The Italian Zeolite. Premise 1/2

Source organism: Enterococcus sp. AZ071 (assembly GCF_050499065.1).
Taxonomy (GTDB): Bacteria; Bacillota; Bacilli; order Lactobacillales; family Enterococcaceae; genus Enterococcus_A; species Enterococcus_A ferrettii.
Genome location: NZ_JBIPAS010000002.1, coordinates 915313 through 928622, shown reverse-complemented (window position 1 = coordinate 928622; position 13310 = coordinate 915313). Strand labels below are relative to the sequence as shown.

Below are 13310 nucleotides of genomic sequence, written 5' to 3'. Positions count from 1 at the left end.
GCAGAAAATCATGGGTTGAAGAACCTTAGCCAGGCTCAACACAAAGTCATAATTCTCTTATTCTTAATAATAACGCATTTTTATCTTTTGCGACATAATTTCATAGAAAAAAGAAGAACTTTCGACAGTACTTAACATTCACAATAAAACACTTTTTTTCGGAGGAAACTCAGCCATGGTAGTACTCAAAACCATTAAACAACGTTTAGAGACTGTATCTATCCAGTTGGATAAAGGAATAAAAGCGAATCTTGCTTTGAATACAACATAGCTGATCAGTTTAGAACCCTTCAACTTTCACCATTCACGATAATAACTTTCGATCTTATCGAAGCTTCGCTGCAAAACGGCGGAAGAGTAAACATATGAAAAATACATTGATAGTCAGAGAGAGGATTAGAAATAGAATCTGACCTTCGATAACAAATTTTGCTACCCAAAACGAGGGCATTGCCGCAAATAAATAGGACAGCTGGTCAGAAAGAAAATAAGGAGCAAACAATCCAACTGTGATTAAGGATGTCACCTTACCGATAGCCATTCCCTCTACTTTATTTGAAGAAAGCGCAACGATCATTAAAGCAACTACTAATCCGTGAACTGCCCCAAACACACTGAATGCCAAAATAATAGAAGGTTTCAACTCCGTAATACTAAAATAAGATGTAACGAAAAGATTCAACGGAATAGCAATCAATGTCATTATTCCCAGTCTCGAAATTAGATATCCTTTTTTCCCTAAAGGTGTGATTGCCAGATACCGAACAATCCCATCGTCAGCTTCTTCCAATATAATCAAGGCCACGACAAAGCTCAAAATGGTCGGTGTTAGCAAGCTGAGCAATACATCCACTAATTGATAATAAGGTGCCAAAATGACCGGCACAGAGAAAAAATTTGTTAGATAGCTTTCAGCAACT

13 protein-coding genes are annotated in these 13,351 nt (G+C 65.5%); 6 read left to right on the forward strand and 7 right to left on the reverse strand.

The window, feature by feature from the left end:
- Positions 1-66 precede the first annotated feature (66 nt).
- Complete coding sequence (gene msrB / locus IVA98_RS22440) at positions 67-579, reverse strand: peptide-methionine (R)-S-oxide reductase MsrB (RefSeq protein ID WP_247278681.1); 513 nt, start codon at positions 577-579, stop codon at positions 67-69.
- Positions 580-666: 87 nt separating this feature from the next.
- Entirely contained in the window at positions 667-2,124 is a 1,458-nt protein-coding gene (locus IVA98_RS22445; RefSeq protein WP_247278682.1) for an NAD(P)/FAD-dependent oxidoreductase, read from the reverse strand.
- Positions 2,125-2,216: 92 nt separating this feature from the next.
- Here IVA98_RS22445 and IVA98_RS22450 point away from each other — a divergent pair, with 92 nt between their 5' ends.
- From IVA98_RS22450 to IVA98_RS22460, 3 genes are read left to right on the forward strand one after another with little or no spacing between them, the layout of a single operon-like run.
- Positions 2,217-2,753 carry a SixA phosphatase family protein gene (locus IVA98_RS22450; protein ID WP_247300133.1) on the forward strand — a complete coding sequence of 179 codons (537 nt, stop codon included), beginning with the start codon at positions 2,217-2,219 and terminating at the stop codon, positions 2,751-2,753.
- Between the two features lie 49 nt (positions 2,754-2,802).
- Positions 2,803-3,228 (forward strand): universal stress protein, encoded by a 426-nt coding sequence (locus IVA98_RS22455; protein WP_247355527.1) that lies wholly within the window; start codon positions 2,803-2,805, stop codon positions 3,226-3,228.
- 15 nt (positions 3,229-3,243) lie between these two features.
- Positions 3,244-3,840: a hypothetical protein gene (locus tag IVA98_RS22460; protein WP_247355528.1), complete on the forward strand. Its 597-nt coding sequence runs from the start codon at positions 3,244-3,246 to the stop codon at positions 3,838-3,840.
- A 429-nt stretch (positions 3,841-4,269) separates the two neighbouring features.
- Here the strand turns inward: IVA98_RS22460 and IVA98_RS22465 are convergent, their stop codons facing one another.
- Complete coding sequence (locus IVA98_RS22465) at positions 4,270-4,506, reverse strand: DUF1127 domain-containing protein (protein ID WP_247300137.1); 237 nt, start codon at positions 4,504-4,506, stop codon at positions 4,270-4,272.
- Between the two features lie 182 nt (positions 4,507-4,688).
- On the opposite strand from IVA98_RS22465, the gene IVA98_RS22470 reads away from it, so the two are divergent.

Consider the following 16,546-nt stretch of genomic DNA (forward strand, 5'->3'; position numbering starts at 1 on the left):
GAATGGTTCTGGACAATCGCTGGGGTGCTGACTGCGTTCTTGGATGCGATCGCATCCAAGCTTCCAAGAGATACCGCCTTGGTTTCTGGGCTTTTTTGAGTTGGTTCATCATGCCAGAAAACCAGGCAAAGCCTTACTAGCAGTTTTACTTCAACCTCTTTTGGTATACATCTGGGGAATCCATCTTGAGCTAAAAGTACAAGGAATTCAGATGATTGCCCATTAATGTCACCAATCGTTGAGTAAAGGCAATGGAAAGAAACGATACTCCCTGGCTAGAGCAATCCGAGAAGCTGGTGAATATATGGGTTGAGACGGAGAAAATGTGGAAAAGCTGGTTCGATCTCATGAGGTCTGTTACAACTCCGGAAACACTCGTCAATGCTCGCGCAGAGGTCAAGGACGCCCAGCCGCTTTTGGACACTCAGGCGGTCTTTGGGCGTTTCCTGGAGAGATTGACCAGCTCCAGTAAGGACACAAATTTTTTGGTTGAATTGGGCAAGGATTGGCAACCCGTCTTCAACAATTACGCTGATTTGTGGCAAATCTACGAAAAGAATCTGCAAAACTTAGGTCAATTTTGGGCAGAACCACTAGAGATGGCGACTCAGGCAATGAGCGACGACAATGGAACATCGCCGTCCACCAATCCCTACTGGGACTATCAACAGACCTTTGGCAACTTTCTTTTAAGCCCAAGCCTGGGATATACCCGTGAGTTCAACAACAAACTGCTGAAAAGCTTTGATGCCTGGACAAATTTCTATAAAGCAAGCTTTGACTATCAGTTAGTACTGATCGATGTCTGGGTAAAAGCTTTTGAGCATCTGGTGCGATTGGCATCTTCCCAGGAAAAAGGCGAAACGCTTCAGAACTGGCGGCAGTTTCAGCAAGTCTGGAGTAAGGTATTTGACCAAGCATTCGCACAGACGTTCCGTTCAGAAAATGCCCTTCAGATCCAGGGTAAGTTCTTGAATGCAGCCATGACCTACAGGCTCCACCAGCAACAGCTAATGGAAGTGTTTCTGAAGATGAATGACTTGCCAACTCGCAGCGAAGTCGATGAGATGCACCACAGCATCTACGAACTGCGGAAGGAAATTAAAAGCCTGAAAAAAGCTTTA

In 1909 the German chemist Fritz Haber managed to transform gaseous nitrogen, abundant in the atmosphere but not reactive, into ammonia (reactive nitrogen). Twenty years later, Carl Bosch developed a method to exploit Haber’s idea on an industrial level. In the following decades, a growing number of industries began to transform tons of industrial ammonia into synthetic fertilizers and the invention of Haber-Bosch is now considered one of the most important discoveries for demographic development. Pillar of the “green revolution”, the synthetic fertilizer has allowed farmers to obtain a high increase in production both by cultivating low fertile land and by relentlessly exploiting a soil with the same cultivation (monoculture) producing crops on crops without waiting for the nutrients to reform in a natural way resulting in the passage of the world’s population from 1.6 billion to 6 billion in the 21st century. All these advantages, however, have involved a high price represented by the growing and alarming environmental problems related to the main elements that agricultural activity must necessarily bring to the land (irrigation water, nitrogen, potassium and phosphorus) to obtain increasingly satisfactory crops. Every year 4000 km3 of fresh water are taken from rivers, lakes and aquifers for irrigation (70% with peaks of 95% in the Po river basin), industry (20%) and domestic use (10%). According to the COSMO-CLM model, developed by a European consortium and developed by the scientists of CMCC (Euro-Mediterranean Center on Climate Change) and CIRA (Italian Aerospace Research Center), in Italy a general increase in temperature is expected with consequent intensification extreme weather events such as dry periods (consecutive days with precipitation less than 1 mm per day), “tropical nights” (days when the minimum temperature is above 20 ° C) and “summer” days (increase from 10 at 20 days with maximum temperatures above 25 ° C). Precipitations will suffer a drastic reduction in quantity, but, above all, will increase those of the “intensive” type (rainy events that exceed 20 mm in one day) and therefore the risk of flooding.

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